Stuffed with interesting things. In Tring.

I confess that I am an addicted to Springwatch.
I only knew this on Sunday evening, as we had been catching up with the instalments we recorded during the week in an intensive festival of baby bird drama. Now, I know that I could watch the cameras online, but it is not the same without the quirky commentary, especially from Chris Packham who is delightfully weird. Now there is a man enjoying his job.
But we were left bereft. I guess part of it is my largely latent zoologist tendencies, which were further reconnected by a weekend visit to the marvellous Natural History Museum outpost at Tring ( ).
It is an amazing place, always full of small children gasping at the size of a stuffed polar bear. I have been many times now and still find what is basically a massive collection of largely Victorian stuffed animals fascinating – not at all what you would expect. But the fact is that there are some aspects that make this collection unique.
First there is the odd stuff, the rare things. The extinct animals like the passenger pigeon and a personal favourite (can you have a favourite extinct animal? I guess so) the Thylacine (or Tasmanian Tiger)… the oddities such as some rare crossbreed animals and then the famous ones – you have to pay your respects to Mick The Miller, who for a stuffed champion Greyhound is not looking as, ahem, dog eared as some of his compatriots. Does anyone else remember him turning up in gloriously static form on “They Think It’s All Over” in the Feel the Sportsman round (and amazingly David Gower guessing his identity correctly)? Oh dear, it is just me again.
Anyway, you can’t mock a dog that won as many races as he did in his short career.
With my zoologist hat on however, the real joy of this collection is scale. Not only getting close to some massive creatures – I am very happy the collection’s polar bear is very dead. But being able to get close means you can see just how big a fully grown tiger is; or how small a hummingbird can be, which I don’t believe you can when you see it on screen, no matter how good the BBC are at bring Nature’s wonders into the living room.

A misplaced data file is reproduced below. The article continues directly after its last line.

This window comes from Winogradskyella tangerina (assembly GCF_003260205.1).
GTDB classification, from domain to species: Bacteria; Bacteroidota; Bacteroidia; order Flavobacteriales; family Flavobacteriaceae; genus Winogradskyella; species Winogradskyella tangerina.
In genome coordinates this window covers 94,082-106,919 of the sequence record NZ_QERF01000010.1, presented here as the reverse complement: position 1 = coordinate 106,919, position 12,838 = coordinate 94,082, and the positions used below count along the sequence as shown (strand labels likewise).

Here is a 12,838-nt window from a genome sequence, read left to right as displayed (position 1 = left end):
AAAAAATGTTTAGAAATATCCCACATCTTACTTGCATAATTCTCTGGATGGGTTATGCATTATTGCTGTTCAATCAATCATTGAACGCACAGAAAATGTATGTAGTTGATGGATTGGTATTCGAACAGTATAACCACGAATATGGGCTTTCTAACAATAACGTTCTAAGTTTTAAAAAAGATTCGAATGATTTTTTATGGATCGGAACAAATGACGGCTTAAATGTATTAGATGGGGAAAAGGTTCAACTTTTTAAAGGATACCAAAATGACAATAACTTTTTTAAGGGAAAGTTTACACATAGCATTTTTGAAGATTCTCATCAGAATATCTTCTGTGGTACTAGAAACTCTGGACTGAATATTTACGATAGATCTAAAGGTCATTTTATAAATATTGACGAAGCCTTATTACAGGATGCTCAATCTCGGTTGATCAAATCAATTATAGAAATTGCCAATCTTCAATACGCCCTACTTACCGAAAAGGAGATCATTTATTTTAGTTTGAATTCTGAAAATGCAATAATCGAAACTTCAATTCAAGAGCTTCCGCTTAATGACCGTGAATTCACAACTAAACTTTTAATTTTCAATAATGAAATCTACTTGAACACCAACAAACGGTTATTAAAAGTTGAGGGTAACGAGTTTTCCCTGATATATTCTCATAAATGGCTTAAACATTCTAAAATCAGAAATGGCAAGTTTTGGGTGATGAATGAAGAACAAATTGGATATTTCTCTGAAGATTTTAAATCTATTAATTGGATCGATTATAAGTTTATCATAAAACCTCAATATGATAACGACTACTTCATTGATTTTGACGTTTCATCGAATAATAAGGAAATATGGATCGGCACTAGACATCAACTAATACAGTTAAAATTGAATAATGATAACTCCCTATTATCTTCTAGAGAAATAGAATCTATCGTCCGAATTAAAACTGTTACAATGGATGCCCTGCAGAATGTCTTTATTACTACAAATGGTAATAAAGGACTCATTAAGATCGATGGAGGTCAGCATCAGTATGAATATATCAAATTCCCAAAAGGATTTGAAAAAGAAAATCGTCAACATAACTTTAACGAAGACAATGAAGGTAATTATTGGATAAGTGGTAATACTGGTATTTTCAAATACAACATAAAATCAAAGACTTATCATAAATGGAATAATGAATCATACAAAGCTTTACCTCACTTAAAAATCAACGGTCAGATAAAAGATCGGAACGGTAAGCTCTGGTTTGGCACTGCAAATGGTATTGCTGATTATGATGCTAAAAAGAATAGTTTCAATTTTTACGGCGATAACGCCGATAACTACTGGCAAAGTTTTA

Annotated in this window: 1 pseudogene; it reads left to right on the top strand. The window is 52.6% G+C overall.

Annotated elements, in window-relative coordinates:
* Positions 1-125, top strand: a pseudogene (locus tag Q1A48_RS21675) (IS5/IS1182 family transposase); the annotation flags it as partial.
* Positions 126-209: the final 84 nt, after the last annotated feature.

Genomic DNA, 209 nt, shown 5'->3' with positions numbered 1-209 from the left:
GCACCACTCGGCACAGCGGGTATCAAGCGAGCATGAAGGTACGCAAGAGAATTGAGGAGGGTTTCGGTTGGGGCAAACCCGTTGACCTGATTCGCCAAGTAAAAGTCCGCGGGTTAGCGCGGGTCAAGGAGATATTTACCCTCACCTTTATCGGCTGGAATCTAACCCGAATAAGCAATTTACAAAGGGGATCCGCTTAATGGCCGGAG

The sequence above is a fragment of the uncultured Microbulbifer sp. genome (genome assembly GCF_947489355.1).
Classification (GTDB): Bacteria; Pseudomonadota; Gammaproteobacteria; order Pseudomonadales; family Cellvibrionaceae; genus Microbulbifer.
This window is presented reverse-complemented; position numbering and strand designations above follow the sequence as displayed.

Also, they have nicely grouped the displays so creatures from the same group are displayed close together. So you can compare the size of an adult lion and its various big feline relatives in a way you never could in a life situation. One of the best cases has the various British birds of prey. A lot of people see buzzards and are impressed by their size (and sometimes in an over excited moment think they are seeing an eagle) but once you have seen a buzzard next a golden eagle, as you can in Tring, you realise that you would know if you had really seen an eagle – the golden eagle is about four times bigger and frankly, very scary. There are times you are glad you are not a rabbit.
But I cannot talk about getting enthusiastic. When you look out in the garden and see a bird of prey – exciting enough – you would rather it was a Goshawk or maybe a Merlin rather than a Sparrow hawk. Chances are it is really a pigeon. But there is also a lot of amusement to be gotten out of pigeons, especially as the attempt to try and get food off our birdfeeder in increasingly desperate ways.
On the train down from St Albans today I swore I saw an egret at the side of the rails just outside West Hampstead. Of course, on a second glance, it was just a white plastic bag caught on some long grass and fluttering in the wind.
Maybe I should not watch next week? Not a chance. I’m happy to see any number of false alarms or disappointments because if you keep your eyes open long enough sooner or later I’ll look out the window and the waxwings will be occupying our apple tree.